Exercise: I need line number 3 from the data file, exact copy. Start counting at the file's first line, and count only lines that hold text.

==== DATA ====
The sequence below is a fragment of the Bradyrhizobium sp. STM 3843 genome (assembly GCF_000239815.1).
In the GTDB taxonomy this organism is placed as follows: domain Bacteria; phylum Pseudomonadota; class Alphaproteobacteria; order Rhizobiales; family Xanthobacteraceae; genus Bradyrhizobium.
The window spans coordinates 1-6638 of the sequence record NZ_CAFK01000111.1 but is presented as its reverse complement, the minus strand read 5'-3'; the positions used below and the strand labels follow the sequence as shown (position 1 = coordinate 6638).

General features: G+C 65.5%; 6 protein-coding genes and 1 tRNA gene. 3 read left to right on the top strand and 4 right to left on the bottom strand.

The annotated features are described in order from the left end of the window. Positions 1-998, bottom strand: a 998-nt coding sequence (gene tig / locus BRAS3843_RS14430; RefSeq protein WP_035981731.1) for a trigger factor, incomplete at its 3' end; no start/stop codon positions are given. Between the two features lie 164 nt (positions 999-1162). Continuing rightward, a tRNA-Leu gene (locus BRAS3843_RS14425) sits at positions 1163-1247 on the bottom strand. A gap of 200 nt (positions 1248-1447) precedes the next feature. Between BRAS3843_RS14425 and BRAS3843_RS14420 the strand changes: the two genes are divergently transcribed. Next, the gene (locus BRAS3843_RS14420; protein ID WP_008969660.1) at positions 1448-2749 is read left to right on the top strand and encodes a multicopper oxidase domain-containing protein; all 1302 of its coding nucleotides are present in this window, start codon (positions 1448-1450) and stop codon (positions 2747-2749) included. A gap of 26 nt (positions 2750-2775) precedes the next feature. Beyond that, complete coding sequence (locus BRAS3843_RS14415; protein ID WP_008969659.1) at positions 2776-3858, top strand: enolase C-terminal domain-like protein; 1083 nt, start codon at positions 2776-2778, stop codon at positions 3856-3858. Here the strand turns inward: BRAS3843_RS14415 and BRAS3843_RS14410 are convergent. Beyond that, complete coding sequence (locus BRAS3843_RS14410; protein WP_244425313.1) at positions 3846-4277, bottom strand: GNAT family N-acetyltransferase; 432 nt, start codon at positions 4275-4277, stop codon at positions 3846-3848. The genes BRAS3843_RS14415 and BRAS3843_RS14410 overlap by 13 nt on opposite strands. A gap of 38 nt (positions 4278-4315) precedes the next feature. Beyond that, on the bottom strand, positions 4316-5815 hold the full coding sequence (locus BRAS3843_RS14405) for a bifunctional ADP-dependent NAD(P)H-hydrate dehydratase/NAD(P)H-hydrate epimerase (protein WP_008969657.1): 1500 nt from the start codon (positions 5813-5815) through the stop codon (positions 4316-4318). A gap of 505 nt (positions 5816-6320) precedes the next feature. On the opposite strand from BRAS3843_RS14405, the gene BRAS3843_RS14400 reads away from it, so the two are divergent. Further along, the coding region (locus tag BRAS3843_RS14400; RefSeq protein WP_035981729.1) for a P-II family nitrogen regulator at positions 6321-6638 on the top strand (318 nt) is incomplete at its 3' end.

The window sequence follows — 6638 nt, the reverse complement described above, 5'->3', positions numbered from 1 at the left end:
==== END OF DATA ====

The window spans coordinates 1-6638 of the sequence record NZ_CAFK01000111.1 but is presented as its reverse complement, the minus strand read 5'-3'; the positions used below and the strand labels follow the sequence as shown (position 1 = coordinate 6638).